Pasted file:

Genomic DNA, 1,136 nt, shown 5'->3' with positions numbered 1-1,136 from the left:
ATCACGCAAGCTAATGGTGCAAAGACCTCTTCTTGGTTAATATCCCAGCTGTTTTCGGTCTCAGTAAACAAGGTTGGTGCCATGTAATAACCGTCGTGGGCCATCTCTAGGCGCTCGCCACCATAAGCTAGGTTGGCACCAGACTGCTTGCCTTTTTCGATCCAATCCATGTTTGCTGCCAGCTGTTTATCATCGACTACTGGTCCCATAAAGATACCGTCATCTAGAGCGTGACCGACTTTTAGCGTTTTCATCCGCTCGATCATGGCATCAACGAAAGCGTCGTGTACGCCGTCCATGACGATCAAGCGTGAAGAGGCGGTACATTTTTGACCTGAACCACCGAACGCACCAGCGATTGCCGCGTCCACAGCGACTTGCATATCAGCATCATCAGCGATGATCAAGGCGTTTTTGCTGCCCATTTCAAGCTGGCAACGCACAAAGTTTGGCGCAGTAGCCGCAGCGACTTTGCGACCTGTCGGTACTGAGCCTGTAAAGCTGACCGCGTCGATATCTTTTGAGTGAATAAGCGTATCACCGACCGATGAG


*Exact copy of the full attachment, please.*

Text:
Genomic DNA, 1,136 nt, shown 5'->3' with positions numbered 1-1,136 from the left:
ATCACGCAAGCTAATGGTGCAAAGACCTCTTCTTGGTTAATATCCCAGCTGTTTTCGGTCTCAGTAAACAAGGTTGGTGCCATGTAATAACCGTCGTGGGCCATCTCTAGGCGCTCGCCACCATAAGCTAGGTTGGCACCAGACTGCTTGCCTTTTTCGATCCAATCCATGTTTGCTGCCAGCTGTTTATCATCGACTACTGGTCCCATAAAGATACCGTCATCTAGAGCGTGACCGACTTTTAGCGTTTTCATCCGCTCGATCATGGCATCAACGAAAGCGTCGTGTACGCCGTCCATGACGATCAAGCGTGAAGAGGCGGTACATTTTTGACCTGAACCACCGAACGCACCAGCGATTGCCGCGTCCACAGCGACTTGCATATCAGCATCATCAGCGATGATCAAGGCGTTTTTGCTGCCCATTTCAAGCTGGCAACGCACAAAGTTTGGCGCAGTAGCCGCAGCGACTTTGCGACCTGTCGGTACTGAGCCTGTAAAGCTGACCGCGTCGATATCTTTTGAGTGAATAAGCGTATCACCGACCGATGAG